DIY: A Collapsible Chicken Tractor

20 Oct

I’ve been acting a little too normal lately, so I felt it was time to insert a little dose of weirdness back into the neighbourhood. What better way to do that than to park a chicken or two in the front yard?

I’ve been thinking that it’s a good idea to use the chickens to assist in weeding, cultivating and fertilising the soil. It’s not a new concept, but up until now I’ve found that the girls do more damage than good. They’ve eaten my veggies more times than I can remember, and when they even dug up and ate my flower bulbs It made me very cross indeed!

I’ve been thinking of constraining them in some form of moveable chicken tractor. As most of my gardening occurs along the road, I’ve been thinking that a small bottomless coop in the same width of my Bed A is the best idea.

So during the week P spent a good portion of his birthday designing and purchasing the materials for this little masterpiece. Isn’t he sweet?

The idea is that the tractor would:

  1. Be bottomless for the chickens to scratch
  2. Be collapsible so it doesn’t take much room to store
  3. Provide shading for the chooks on hot days
  4. Prevent the chooks scratching the soil sideways out of the garden bed
  5. Be big enough for a couple of chooks to comfortably scratch around
  6. Be able to be anchored down so it wouldn’t blow over (and allow the chooks to escape)

So after a few iterations in the design, today he finished it.

It is square, lined with shadecloth and quite sturdy.

And as per the brief, it collapses down flat.

My parents visited today and helped in the commissioning. It was a perfect fit, and P pegged it down through the eyelets installed for the purpose.

We decided that one of the broody hens was the best candidate to get us started. I’ve been trying to get the broody ones off the laying boxes without much success.

She went in quite happily. There was plenty of baby spinach to gobble up and worms to scratch around to find. The kids thought it was loads of fun!

We left her there for a couple of hours this afternoon. There is still plenty of digging to be done, so I might put two hens out tomorrow.

So P is a very popular husband indeed!

Hate weeding? Then fill those gaps!

12 Oct

Do you ever have those ‘aha!’ moments? When suddenly something (often quite obvious) just clicks in your mind and makes so much sense. I had one of those recently, thanks to Jason and Linda.

Linda is the author of The Permaculture Home Garden, and although I don’t own a copy (something I must rectify), Jason does and follows its principles at his place in South Australia. Recently he spoke about planting density, and Linda’s concept of how you can reduce your weeding by planting more densely. She explains that if you leave gaps, that’s where the weeds will take hold. What a revelation!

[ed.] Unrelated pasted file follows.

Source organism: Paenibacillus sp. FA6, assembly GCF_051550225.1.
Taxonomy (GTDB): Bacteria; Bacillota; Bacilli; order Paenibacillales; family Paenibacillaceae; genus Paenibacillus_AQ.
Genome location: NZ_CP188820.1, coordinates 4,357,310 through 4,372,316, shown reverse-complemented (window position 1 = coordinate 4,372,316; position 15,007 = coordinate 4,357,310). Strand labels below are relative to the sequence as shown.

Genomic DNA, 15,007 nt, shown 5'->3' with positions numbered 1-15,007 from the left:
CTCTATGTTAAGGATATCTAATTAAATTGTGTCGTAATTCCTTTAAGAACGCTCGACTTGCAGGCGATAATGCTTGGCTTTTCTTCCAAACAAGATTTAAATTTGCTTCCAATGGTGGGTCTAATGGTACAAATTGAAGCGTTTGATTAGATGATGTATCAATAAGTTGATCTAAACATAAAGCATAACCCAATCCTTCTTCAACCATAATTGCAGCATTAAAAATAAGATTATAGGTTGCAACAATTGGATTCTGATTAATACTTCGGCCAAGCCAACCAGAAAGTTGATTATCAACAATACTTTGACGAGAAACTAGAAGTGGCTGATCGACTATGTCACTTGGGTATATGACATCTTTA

So I’ve been quite mindful of this in my planting for the summer. Take the first section of my front garden bed as an example.

At the back I started with overwintered capsicums. Because of their headstart, they should get pretty tall this year so I put them at the back (the sun comes from the northern side at the front).

Then I looked and realised that although I put the capsicums at the back, I could fit in a bit of parsley behind them. Parsley doesn’t need full sun, so it should be fine sitting behind in the shade. Also along the edge (next to the neighbour foot traffic) I like to put a bit of pretty stuff, so in the gaps between the parsley I planted some zinnias.

In front of the capsicums I planted some new chilli seedlings. These are jalapenos, and I planted a number of them in the hope that I’ll have enough to pickle this year. I also put in some of Liz’s mini mama capsicums around to the left. All these plants will grow significantly to cover the space densely at maturity. In the meantime however there are large gaps for the weeds to thrive in. I have therefore put some fast-growing tatsoi into the gaps, along with some nasturtiums, a cabbage and some garlic chives towards the front and a rockmelon to ramble throughout everything and spill out of the bed.

Platings don’t need to be permanent. Fast growing things are great to put in, harvest from now and pull out once the larger plantings get to size later in the season.

I’ll need to do some weeding in the short term, but pretty soon it should almost take care of itself.

I actually took that photo exactly a week ago. This is what it looks like today.

You can see that the tatsoi grows fast. I’ve been harvesting from it this week too. Another good contender for fast gap filling is wild rocket. It self-seeds like crazy and it grows really really fast. It is probably my favourite salad leaf, so I can never get enough of it. I might actually scatter a few seeds around this bed today because I still think the gaps are a little too wide.

And now lets have a look at another section. This is down the other end of my Bed A, which is along the front of my block against the road.

At the back we have the sunflower, because every neighbourhood needs a bit of cheer. I like to plant them right along the front in early spring and there should be a happy show by late November or early December.

Cucumbers line the front and will climb my dodgy DIY trellice. I also have some curly parsley going on at the right, which was a self-seeded transplant, then some lettuces and sugarbaby watermelons at the front. I have put wild rocket through the gaps, but it is still too small to pick out in the photo. I think I should have put more curly parsley in – I love how decorative it is as a border planting.

To the right I have a carrot patch that I planted one month ago.

Behind the carrots are some chillies that couldn’t quite keep up with the carrots’ growth rate in the short term, some more zinneas and another sunflower. I had to keep on top of the weeds for a few weeks while the carrot seeds were germinating and still small, but now they will take care of themselves.There just won’t be enough light penetrating for the weeds to thrive.

Way up to the left I have snow peas and okra that is just germinating. I think I’ll throw some dwarf green beans in around the okra because the okra is nutrient-greedy and will grow very tall.

So thanks Linda and Jason for the insight. I’m loving my new found freedom to plant densely and not feel constrained by recommended spacings. In the worst-case scenario and things get crowded – I can just pull something out or transplant it to somewhere else.

Have you had any ‘aha!’ moments lately? Or do you have any suggestions how I could improve my dense-planting approach?